George Giarchi

Biography of George Giarchi

Dr George Giarchi
Dr George Giarchi

George Giacinto Giarchi graduated from the University of Glasgow in 1981 with a PhD in Sociology, and subsequently became Professor of Social Care studies at the University of Plymouth from 1977 to 2016. He is remembered in Scotland for his innovative social inscape study of the Argyll town of Dunoon in the 1970s - ‘Between McAlpine and Polaris.’

Giarchi was born in Greenock in 1930, the son of Italian immigrants, Gino and Caterinia. When he was two years old, his parents moved across the Clyde to Dunoon, where they opened a café. A bright and academically talented child, he was educated at Dunoon Catholic Primary School and latterly, St. Joseph’s College, Dumfries. While studying at Dumfries he was drawn to the priesthood, and in particular, the Redemptionist Order. He continued his studies with them, finally being ordained a priest in 1955. From the early sixties onwards, Giarchi became known as a charismatic speaker with a gift for explaining complex ideas in simple terms. He toured Britain engaged in missions to young people, and at the height of his religious career he was giving nearly seven hundred talks a year. However, by the close of the decade George had exhausted by this lifestyle. In 1968 he was granted permission by the Vatican to leave the priesthood and was obliged at the age of thirty-seven to completely rebuild his life from the ground-up. With assistance from friends and family, he applied to study for a degree in Applied Social Sciences at the University of Bradford. George had come to know his future wife and life partner, Clare, through Catholic circles in London and in 1969 they married in Glasgow. They were soon to have three children.

In 1973, George graduated from the University of Bradford with BA (Hons) Applied Social Sciences and then undertook a Masters Degree in Sociology of Organisations at the University of Leeds. His Masters thesis examined organisational aspects of the Polaris missile bases of the United States Navy. Having graduated with distinction, he sought to pursue the subject further, and was accepted to study for a PhD in Sociology at the University of Glasgow under the supervision of Professor John Elridge. For Giarchi, Elridge was to be an inspirational academic mentor upon whom he was later to model his own supervision of doctoral students. Intensive fieldwork began in Dunoon in 1974, while George supported his family by working as a social worker in Glasgow. A hugely ambitious suite of sociology, Giarchi’s doctoral research investigated in detail the impact of the military industrial complex upon small-town and semi-rural Scotland. In 1962, the United States Navy had arrived at the Holy Loch and established a base for their Polaris nuclear missiles amid huge controversy. Subsequently, the construction firm, McAlpine’s, arrived and transformed an area of Cowal into a huge construction site dedicated to the North Sea oil industry. Dunoon, previously known as a genteel holiday resort much favoured by Glaswegians, found itself being reshaped by the forces of big business and global finance. Furthermore, in 1975 the district was incorporated into the Strathclyde Region and lost its civic autonomy. Conducted amid this fractious social and political scene, Giarchi’s investigations were motivated by a desire to uncover the workings and effects of outside influence upon the local community in Dunoon and to give voice to the disempowered. He conducted 803 interviews with Dunoonites and supplemented this with a study of contributions to the letters pages of the Dunoon Observer. The resulting sociological and ethnographic study is important for its rarity as one of a small number which studied society in Lowland Scotland during the 1960s and 1970s.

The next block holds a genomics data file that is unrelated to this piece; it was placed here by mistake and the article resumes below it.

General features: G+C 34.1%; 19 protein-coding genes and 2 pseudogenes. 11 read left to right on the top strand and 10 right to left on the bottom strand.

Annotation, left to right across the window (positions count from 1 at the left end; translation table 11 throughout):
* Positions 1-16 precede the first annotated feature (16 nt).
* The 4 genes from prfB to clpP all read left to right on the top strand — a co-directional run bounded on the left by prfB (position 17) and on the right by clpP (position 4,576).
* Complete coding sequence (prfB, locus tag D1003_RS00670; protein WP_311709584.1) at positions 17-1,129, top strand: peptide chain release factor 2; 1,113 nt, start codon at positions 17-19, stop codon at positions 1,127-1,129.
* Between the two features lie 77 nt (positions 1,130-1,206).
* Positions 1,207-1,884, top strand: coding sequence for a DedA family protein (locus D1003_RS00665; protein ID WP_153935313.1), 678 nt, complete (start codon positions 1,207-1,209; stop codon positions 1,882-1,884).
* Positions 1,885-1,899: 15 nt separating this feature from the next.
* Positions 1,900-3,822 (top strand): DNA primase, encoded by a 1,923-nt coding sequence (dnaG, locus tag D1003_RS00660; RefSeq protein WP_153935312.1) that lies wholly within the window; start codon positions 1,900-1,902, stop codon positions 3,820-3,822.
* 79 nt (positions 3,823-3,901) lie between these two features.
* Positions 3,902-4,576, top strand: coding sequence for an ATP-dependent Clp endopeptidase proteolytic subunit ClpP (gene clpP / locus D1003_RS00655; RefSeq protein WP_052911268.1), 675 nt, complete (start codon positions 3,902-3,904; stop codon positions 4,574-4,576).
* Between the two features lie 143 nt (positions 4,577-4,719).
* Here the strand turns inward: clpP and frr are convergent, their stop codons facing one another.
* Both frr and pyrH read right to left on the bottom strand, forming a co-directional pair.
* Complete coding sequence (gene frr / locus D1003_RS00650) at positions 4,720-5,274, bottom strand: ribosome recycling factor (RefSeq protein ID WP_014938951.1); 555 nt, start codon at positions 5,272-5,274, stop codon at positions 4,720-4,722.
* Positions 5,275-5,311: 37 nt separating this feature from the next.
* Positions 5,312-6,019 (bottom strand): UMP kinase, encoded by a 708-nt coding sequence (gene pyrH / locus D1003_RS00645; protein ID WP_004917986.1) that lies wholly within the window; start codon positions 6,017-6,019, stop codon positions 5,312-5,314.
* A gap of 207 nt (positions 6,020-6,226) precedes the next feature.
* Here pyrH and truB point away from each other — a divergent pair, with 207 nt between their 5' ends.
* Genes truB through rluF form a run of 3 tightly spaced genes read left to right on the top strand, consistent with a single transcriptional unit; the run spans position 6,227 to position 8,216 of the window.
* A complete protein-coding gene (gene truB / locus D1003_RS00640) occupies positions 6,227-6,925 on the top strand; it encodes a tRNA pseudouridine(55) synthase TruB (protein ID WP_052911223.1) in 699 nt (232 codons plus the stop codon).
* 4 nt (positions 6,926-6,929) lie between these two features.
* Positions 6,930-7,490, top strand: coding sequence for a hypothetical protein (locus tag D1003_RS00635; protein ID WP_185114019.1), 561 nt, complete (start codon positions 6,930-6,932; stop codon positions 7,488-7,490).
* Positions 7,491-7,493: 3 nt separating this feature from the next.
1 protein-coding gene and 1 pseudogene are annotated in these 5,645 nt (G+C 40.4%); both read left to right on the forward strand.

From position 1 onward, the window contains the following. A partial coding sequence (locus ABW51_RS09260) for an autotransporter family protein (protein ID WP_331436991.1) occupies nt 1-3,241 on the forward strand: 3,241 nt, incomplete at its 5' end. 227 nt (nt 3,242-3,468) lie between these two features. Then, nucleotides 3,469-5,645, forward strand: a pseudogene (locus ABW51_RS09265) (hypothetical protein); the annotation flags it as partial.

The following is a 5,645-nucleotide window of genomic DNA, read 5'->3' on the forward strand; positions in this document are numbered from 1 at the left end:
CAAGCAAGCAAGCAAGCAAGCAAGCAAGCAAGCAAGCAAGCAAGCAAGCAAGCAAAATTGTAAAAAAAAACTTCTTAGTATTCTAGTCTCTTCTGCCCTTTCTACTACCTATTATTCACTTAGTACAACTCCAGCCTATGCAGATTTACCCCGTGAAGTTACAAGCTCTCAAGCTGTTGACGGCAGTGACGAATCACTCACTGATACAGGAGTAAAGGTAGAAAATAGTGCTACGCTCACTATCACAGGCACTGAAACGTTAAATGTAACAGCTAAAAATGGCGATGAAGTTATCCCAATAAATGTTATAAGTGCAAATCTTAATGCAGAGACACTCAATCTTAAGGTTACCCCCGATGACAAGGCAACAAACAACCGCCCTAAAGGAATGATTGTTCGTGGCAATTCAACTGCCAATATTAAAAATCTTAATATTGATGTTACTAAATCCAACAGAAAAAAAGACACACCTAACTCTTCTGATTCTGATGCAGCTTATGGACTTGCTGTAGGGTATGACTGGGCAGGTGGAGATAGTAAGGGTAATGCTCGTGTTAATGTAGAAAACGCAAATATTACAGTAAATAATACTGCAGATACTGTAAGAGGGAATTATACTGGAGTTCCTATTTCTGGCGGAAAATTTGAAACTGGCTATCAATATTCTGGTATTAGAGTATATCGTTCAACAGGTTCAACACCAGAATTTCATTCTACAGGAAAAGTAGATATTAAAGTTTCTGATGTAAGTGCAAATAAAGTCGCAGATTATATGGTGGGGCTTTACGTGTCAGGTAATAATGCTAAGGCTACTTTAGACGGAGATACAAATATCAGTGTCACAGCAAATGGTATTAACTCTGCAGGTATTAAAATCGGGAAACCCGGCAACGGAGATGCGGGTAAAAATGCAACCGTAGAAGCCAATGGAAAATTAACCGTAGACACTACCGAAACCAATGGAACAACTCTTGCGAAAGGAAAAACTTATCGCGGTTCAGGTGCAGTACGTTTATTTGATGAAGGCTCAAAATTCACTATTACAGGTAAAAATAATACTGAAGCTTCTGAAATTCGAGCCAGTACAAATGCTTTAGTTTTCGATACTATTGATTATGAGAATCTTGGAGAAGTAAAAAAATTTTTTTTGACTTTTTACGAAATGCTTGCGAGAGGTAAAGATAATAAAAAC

In 1977 George was appointed Principal Lecturer in Social Work at Plymouth Polytechnic, later the University of Plymouth. He moved south with his family, returning briefly to Glasgow in 1981 to attend his doctoral graduation. In 1980 he was promoted to the position of Head of Social Work, and between 1989 and 1995 was Head of the Community Research Centre. In 1995 George became Professor of Social Care Studies. His research interests now focused upon the plight of older people, who he came to understand as amongst the most marginalised and overlooked members of society. George published widely on this topic, including books, academic papers and popular articles, as well as delivering countless lectures at home and abroad. He was also amongst the first to recognise the existence of dementia and with colleagues established the first national Dementia Care Centre in Plymouth. In 2000 he was appointed Emeritus Professor of Social Care. Until his retirement in 2016 on grounds of ill health he worked tirelessly on behalf of his students, colleagues and the elderly. Professor George Giarchi died on the 22nd November 2017, two days short of his eighty-seventh birthday.


George Giarchi
Born 1930.
Died 22 November 2017.
University Link: Graduate
GU Degree: PhD, 1981; Sociology, 1974;
Occupation categories: Catholic Priest; Emeritus Professor of Social Care, University of Plymouth; Head of Social Work, Plymouth Polytechnic [University of Plymouth]; Principal Lecturer in Social Work, Plymouth Polytechnic [University of Plymouth]; Professor of Social Care Studies, Plymouth Polytechnic [University of Plymouth]
Additional Information: Biography supplied by Dr Charlie Lynch, Research Assistant History
Record last updated: 5th Nov 2020

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